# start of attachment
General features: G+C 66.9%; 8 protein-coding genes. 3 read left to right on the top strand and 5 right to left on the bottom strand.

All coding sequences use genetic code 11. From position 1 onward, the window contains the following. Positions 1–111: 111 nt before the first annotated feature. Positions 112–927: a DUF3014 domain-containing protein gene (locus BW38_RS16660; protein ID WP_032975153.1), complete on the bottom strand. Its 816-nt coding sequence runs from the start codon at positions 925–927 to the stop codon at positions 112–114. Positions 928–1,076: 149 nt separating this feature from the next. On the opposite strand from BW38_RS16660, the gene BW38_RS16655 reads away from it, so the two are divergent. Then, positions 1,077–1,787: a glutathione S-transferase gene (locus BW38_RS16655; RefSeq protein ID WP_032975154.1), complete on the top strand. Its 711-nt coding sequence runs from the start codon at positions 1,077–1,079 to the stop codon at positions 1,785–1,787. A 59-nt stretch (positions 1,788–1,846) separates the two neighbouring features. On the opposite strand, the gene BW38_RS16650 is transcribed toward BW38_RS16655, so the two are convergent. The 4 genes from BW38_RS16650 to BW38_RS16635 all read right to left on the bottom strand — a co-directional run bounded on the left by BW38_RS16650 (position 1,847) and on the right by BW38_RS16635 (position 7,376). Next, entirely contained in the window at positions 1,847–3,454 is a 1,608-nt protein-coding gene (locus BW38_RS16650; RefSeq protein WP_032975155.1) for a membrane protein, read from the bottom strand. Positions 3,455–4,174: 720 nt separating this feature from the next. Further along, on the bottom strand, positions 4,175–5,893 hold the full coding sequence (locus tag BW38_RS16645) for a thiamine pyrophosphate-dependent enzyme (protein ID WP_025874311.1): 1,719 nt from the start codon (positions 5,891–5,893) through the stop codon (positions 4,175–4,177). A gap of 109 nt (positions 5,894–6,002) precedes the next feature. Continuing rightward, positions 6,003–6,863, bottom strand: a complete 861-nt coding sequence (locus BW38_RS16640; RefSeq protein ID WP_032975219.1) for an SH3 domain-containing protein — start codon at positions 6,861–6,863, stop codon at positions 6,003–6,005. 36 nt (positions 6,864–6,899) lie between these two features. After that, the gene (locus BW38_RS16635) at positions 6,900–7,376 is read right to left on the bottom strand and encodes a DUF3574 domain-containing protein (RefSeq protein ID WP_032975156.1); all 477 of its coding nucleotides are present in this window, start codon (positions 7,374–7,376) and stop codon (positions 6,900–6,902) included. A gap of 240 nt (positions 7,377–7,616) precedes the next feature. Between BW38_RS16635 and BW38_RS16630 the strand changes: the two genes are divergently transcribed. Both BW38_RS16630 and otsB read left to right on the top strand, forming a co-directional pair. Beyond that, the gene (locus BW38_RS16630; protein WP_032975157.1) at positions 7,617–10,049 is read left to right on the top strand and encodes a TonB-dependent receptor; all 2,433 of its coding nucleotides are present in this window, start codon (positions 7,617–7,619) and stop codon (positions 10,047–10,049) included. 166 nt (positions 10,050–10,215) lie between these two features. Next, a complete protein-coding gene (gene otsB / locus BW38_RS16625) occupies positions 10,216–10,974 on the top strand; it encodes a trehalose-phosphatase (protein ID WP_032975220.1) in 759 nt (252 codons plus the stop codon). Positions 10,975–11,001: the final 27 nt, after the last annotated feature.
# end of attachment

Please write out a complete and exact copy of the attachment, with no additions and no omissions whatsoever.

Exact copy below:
General features: G+C 66.9%; 8 protein-coding genes. 3 read left to right on the top strand and 5 right to left on the bottom strand.

All coding sequences use genetic code 11. From position 1 onward, the window contains the following. Positions 1–111: 111 nt before the first annotated feature. Positions 112–927: a DUF3014 domain-containing protein gene (locus BW38_RS16660; protein ID WP_032975153.1), complete on the bottom strand. Its 816-nt coding sequence runs from the start codon at positions 925–927 to the stop codon at positions 112–114. Positions 928–1,076: 149 nt separating this feature from the next. On the opposite strand from BW38_RS16660, the gene BW38_RS16655 reads away from it, so the two are divergent. Then, positions 1,077–1,787: a glutathione S-transferase gene (locus BW38_RS16655; RefSeq protein ID WP_032975154.1), complete on the top strand. Its 711-nt coding sequence runs from the start codon at positions 1,077–1,079 to the stop codon at positions 1,785–1,787. A 59-nt stretch (positions 1,788–1,846) separates the two neighbouring features. On the opposite strand, the gene BW38_RS16650 is transcribed toward BW38_RS16655, so the two are convergent. The 4 genes from BW38_RS16650 to BW38_RS16635 all read right to left on the bottom strand — a co-directional run bounded on the left by BW38_RS16650 (position 1,847) and on the right by BW38_RS16635 (position 7,376). Next, entirely contained in the window at positions 1,847–3,454 is a 1,608-nt protein-coding gene (locus BW38_RS16650; RefSeq protein WP_032975155.1) for a membrane protein, read from the bottom strand. Positions 3,455–4,174: 720 nt separating this feature from the next. Further along, on the bottom strand, positions 4,175–5,893 hold the full coding sequence (locus tag BW38_RS16645) for a thiamine pyrophosphate-dependent enzyme (protein ID WP_025874311.1): 1,719 nt from the start codon (positions 5,891–5,893) through the stop codon (positions 4,175–4,177). A gap of 109 nt (positions 5,894–6,002) precedes the next feature. Continuing rightward, positions 6,003–6,863, bottom strand: a complete 861-nt coding sequence (locus BW38_RS16640; RefSeq protein ID WP_032975219.1) for an SH3 domain-containing protein — start codon at positions 6,861–6,863, stop codon at positions 6,003–6,005. 36 nt (positions 6,864–6,899) lie between these two features. After that, the gene (locus BW38_RS16635) at positions 6,900–7,376 is read right to left on the bottom strand and encodes a DUF3574 domain-containing protein (RefSeq protein ID WP_032975156.1); all 477 of its coding nucleotides are present in this window, start codon (positions 7,374–7,376) and stop codon (positions 6,900–6,902) included. A gap of 240 nt (positions 7,377–7,616) precedes the next feature. Between BW38_RS16635 and BW38_RS16630 the strand changes: the two genes are divergently transcribed. Both BW38_RS16630 and otsB read left to right on the top strand, forming a co-directional pair. Beyond that, the gene (locus BW38_RS16630; protein WP_032975157.1) at positions 7,617–10,049 is read left to right on the top strand and encodes a TonB-dependent receptor; all 2,433 of its coding nucleotides are present in this window, start codon (positions 7,617–7,619) and stop codon (positions 10,047–10,049) included. 166 nt (positions 10,050–10,215) lie between these two features. Next, a complete protein-coding gene (gene otsB / locus BW38_RS16625) occupies positions 10,216–10,974 on the top strand; it encodes a trehalose-phosphatase (protein ID WP_032975220.1) in 759 nt (252 codons plus the stop codon). Positions 10,975–11,001: the final 27 nt, after the last annotated feature.